Preparing for a career move in translation and localization sales?
Here are five key steps to succeeding at interview.
Sales professionals have a delicate balancing-act to perform at interview time.
Often employers are hoping to see a range of skills and personality traits, several of which overlap and a few of which seem to flatly contradict.
You need to be determined, focused and competitive when it comes to winning new business, but easy-going and collaborative as a colleague and member of the team.
Employers want to see that you’re driven by financial incentive, but not just chasing dollars without a commitment to the company’s broader mission.
Striking the right tone is no easy task.
To help you showcase your experience in the best light, we’ve chosen our top five pieces of advice based on hundreds of language industry sales interviews.
Understand the need
To excel in interview it’s vital to know exactly what the company is looking for – and that’s sometimes not as obvious as it sounds.
Interviewers are, of course, always vetting for someone who can fundamentally be trusted to hit a sales goal, but there are lots of nuances and details beyond that which could be important clues as to how you should present or discuss your experience.
Do they need someone who can upsell and expand existing accounts, or simply kick in new doors?
Are they on the lookout for someone with management potential, or is it a solo role?
Have there been issues with previous hires which have shaped the focus of this search?
Often interviewees can be so eager to share their accomplishments that – although impressive – they may be missing the mark and talking about issues that don’t resonate with the company’s more important needs.
Early on in the interview, try and establish what the hiring company is really trying to find.
Not only will this help you understand if the role is truly a match for you, but it will enable you to shape the way you present your achievements and background.
Show that you can evolve
In a fast-moving and competitive global market, translation companies are always changing – exploring new customer sectors, reacting to pricing pressure, implementing new technologies, hiring new personnel and adopting new marketing strategies.
A recurrent concern among hiring managers is whether sales candidates will be able to adapt and succeed throughout the inevitable change ahead.
Sales candidates who set out to demonstrate to an interviewer that they have a ‘tried and tested’ approach to sales risk inadvertently signalling to that interviewer that they are uncomfortable with change or may struggle in a new environment.
While a company needs to know that you have a formula for success, it’s important to make clear that you’re able to adjust to evolving circumstances and have done so successfully in the past.
It’s great to be focused, but avoid coming across as rigid.
Focus on growth
Above all else, make sure that what shines through from your interview is your ability and drive to create top-line growth.
“If we hire this person, are we going to see increased clients and client spend?”
With so many other variables in play, it can be easy to get taken off track into a discussion about marketing, management, training or other areas of conversation – and while it’s fine to show a broad perspective and hold opinions on these topics, it mustn’t come at the cost of convincing the interviewer that the net effect of your hire will be customer growth.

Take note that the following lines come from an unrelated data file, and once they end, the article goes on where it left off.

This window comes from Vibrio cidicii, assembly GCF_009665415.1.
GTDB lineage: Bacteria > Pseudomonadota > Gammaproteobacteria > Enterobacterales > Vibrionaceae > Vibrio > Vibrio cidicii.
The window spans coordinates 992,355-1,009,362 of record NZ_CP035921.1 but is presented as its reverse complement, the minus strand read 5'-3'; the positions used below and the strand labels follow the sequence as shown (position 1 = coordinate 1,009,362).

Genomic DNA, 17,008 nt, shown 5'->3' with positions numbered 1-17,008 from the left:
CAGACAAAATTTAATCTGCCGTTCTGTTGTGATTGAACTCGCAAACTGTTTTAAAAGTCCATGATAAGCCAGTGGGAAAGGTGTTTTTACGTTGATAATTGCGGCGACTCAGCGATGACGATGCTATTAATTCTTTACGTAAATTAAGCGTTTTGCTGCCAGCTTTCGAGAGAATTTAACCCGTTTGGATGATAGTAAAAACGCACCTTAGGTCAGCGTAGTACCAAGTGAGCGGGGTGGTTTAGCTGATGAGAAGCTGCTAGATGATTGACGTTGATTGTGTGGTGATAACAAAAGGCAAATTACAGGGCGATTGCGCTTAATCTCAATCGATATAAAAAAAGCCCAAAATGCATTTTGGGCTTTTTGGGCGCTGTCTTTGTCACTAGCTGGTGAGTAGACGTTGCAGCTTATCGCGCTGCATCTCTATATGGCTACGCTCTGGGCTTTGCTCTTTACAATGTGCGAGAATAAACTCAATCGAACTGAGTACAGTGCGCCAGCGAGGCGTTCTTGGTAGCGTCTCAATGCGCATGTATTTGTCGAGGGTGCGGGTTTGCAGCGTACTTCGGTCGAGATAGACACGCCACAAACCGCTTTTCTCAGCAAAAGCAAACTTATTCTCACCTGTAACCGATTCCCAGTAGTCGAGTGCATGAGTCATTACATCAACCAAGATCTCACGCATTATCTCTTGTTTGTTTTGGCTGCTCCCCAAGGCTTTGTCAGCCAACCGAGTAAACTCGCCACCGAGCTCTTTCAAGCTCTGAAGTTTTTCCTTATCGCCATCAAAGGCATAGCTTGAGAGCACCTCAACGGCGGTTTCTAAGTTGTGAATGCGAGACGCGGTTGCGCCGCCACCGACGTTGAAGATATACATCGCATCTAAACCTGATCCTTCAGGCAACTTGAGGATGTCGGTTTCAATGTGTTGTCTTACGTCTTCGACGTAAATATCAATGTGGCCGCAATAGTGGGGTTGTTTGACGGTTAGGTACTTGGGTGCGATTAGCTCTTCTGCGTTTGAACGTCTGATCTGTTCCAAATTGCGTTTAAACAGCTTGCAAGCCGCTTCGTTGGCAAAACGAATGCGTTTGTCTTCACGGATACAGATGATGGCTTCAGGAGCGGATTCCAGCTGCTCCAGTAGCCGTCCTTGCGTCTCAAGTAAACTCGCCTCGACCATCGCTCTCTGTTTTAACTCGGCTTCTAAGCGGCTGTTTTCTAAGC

As a guiding principle, there are few better ways to formulate your answers to interview questions or to choose your own anecdotes to illustrate your experience.
The interviewer may decide you’re smart, thoughtful, well informed or a thousand other things – but if they don’t decide you’ll create new revenue, it’s all been for nothing.
Give examples of being a team player
The translation industry’s most successful salespeople go beyond the basics of a standard sales role – they are company ambassadors, with great relationships across the organization they represent and the ability to engineer ‘win-win’ scenarios for their agencies and their clients.
Hiring managers want someone who is an asset to the business, and not just someone who can bring in their numbers (especially if that means disrupting morale, causing internal rifts or draining time from management).
Showing your ability to collaborate with marketing colleagues, production teams and other areas of the organization goes a long way to helping set interviewers’ minds at ease.
Analyze what YOU do well
Stepping into the interviewer’s shoes, one of the most important things they’re trying to figure out is how much of your performance in previous positions was down to the environment, team or market you worked within, and how much was down to your contribution and skill set.
This is critical – an employer isn’t buying your past, they’re hiring you for your future contribution.
You can swing the interview in your favour by actively helping the interviewer to make this distinction.
Go back over your previous roles and identify all areas where your impact influenced events, and analyze what you did well to achieve positive outcomes and hit goals.
Have you been successful mostly because of high activity volumes?
Deep subject-matter understanding of client markets?
Rapport and relationship-building?
Willingness to go the extra mile, take calls late at night or schedule meetings on weekends?
This helps you understand exactly what you’re bringing to the table.
Working out your personal strong suits and ensuring they are clearly communicated during your interview lets a prospective employer cut through the distractions in your CV and understand the core abilities you offer, regardless of environment.
Adaptive Globalization fills jobs in Sales, Account Management and Sales Leadership in the translation and localization industry around the world – browse our full list of vacancies here.